My Adoption Story


Photo by my friend Duane Frisbe. Saigon, April 1975

There is a song at the beginning of the musical Miss. Saigon called Bui Doi. It’s a song about needing to care for orphans left behind following the Vietnam war. Here’s the chorus:


They’re called Bui Doi 

The dust of life

Conceived in hell

And born in strife

They are the living reminders

Of all the good we failed to do

We can’t forget

Must not forget

That they are all our children too


I am Bui Doi and this song is my story. 


In the aftermath of war torn Vietnam, thousands of children, many the children of GIs, were living in orphanages throughout South Vietnam. While many agencies and aid workers had staffed the orphanages and were assisting with international adoption efforts, the impending fall of Saigon in April of 1975 posed a huge problem for biracial children like myself. Our lives were at risk as the communist government and their hatred for Americans threatened the South.

Babies, packed in boxes, being flown out of Saigon April 1975

Babies, packed in boxes, being flown out of Saigon April 1975

During the last days of the fall, President Gerald Ford approved one of the greatest American humanitarian efforts. Two million dollars was released in emergency funds to airlift 3,000 Vietnamese orphans out of Vietnam for adoption in the United States and other countries. Mine was the last flight out. More Vietnamese orphans were adopted in the 27 days between President Ford’s signing of the Operation Babylift initiative and the fall of Saigon than in all the 34 years since.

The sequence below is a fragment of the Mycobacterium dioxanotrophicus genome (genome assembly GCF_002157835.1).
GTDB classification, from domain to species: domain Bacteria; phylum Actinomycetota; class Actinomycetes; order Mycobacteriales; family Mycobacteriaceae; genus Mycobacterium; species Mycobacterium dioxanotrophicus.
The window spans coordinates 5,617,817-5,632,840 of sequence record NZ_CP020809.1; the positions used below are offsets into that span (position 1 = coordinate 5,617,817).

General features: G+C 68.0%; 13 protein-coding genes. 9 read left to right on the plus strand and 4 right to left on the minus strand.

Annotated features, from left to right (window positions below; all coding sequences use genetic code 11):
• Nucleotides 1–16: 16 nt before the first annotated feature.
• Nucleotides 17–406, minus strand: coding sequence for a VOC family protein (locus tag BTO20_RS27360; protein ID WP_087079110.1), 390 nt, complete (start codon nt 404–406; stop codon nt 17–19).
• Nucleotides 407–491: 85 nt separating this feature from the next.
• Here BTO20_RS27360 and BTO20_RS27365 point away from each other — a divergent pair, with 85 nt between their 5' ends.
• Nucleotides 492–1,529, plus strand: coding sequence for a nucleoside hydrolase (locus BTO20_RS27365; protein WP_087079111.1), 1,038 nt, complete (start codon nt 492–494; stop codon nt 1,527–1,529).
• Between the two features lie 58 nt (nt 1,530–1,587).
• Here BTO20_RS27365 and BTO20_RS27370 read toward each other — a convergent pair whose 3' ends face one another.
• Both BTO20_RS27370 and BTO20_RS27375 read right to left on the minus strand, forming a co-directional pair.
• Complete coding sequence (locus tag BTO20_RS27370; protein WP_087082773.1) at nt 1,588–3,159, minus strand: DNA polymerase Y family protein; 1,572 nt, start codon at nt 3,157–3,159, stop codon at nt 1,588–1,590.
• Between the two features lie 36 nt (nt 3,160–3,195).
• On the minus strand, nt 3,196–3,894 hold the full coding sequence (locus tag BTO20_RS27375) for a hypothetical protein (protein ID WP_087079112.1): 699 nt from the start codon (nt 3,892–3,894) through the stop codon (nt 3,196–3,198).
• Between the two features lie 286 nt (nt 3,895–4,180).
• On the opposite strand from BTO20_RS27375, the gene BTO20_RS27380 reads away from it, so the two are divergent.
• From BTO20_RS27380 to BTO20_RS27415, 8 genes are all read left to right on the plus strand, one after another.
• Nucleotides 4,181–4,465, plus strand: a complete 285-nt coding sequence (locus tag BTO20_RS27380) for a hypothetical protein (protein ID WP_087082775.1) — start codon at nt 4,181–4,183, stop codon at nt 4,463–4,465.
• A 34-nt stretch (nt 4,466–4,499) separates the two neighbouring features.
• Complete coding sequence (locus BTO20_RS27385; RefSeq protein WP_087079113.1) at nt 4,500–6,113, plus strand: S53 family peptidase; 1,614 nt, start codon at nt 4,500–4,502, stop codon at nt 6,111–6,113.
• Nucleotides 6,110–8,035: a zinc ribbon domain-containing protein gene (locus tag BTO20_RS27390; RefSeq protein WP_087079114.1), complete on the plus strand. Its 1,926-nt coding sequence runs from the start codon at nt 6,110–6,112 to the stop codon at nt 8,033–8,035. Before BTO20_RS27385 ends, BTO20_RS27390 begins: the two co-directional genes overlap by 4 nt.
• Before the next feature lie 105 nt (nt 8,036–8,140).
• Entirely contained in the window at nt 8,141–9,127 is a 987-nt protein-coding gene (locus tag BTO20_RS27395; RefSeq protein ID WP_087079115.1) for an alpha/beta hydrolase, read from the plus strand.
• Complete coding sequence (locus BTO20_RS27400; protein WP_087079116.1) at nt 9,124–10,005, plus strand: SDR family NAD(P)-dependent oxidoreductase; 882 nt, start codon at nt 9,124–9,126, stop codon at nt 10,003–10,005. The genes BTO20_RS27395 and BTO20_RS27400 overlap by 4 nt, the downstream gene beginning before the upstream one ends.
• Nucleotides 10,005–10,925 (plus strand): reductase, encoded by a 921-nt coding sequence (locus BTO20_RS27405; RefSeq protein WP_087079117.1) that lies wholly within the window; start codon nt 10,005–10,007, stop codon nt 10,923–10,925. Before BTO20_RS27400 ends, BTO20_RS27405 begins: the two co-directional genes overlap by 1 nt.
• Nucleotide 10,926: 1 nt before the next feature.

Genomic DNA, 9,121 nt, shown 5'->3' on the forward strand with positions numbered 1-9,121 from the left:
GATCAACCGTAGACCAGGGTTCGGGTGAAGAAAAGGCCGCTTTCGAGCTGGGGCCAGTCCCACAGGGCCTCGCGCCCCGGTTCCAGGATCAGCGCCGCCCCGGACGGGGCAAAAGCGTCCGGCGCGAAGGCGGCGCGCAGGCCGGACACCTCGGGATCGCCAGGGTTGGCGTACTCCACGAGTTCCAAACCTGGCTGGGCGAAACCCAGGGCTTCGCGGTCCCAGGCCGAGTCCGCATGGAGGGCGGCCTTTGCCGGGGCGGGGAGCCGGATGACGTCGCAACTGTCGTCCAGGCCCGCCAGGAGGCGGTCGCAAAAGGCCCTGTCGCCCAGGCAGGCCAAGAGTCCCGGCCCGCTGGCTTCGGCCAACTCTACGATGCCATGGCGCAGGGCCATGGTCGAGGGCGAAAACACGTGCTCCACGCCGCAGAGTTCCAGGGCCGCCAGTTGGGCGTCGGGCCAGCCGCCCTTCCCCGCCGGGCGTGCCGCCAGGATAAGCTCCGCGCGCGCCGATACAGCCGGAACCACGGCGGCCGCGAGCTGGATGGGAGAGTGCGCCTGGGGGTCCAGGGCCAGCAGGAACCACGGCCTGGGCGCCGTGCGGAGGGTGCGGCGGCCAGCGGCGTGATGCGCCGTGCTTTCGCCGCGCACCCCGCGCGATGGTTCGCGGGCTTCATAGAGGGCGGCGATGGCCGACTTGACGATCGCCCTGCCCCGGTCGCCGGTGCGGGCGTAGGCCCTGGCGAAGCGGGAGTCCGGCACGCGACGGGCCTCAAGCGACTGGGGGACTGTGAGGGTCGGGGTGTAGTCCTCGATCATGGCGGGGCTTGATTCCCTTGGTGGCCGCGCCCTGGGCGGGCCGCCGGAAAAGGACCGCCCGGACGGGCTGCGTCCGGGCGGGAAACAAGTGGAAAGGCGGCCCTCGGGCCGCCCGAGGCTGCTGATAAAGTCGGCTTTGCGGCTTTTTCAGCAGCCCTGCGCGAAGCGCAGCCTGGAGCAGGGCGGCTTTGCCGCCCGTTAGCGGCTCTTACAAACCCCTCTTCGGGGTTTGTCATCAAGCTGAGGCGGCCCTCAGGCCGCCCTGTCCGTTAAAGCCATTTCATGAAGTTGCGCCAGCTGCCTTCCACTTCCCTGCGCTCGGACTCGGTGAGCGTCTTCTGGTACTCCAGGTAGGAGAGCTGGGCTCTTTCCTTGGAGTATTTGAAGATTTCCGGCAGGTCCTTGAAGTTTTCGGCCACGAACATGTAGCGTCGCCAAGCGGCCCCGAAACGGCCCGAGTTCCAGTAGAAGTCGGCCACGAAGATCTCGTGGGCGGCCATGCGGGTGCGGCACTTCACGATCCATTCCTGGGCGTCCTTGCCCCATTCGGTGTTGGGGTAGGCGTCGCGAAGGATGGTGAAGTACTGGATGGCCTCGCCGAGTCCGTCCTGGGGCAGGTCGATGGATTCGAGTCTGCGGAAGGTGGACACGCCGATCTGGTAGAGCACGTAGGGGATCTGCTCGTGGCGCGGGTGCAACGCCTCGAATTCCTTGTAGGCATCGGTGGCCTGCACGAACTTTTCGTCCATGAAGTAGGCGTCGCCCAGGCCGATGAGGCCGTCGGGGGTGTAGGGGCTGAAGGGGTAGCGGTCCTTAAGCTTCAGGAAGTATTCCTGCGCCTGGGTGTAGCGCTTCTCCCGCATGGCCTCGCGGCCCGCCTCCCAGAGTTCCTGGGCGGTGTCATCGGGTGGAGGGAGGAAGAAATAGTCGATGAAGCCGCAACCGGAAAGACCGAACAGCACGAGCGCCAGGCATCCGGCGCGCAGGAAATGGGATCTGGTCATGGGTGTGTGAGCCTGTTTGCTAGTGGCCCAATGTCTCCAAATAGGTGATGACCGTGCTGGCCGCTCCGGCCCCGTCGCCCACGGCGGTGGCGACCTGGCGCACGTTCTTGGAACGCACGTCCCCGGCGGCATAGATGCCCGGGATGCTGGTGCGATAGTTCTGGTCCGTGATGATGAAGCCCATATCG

I wanted to share my story with all of my readers as my testimony. It is the reason that I am so passionate about adoption, foster care and anti-trafficking efforts. While 3,000 Vietnamese orphans were thankfully lifted out of Vietnam and into safety, thousands more were left behind orphaned, victims of circumstance without hope. By grace I was not one of them, but I am keenly aware that I could have been. Because of my story, it is my grateful obligation to give them and other orphans voice.


James 1:19-27 is about not only hearing and understanding the word you have been given, but instructs us as believers to “Do what it says” (v.22). This passage also includes a verse, a command, that is too frequently forgotten or written off as somebody else’s mission. James 1:27 reads: “Religion that God our Father accepts as pure and faultless is this: to look after orphans and widows in their distress and to keep oneself from being polluted by the world.” This verse is not just for missionaries or aid workers, it is a command for all of us. If we, as Christians, desire to call him Father and truly know his heart, we need to be living James 1:27. It is not an option. 

Photo by Duane Frisbe

Photo by Duane Frisbe

To parents of adopted or foster children: I bless you for answering the call to servanthood. For responding to the desire of His heart to have these children taken into his arms and welcomed (Matthew 18:5). I thank you for trusting Him and allowing Him to use you to take what was left for harm and allowing Him to use you to accomplish His good work, the saving of lives (Genesis 50:20).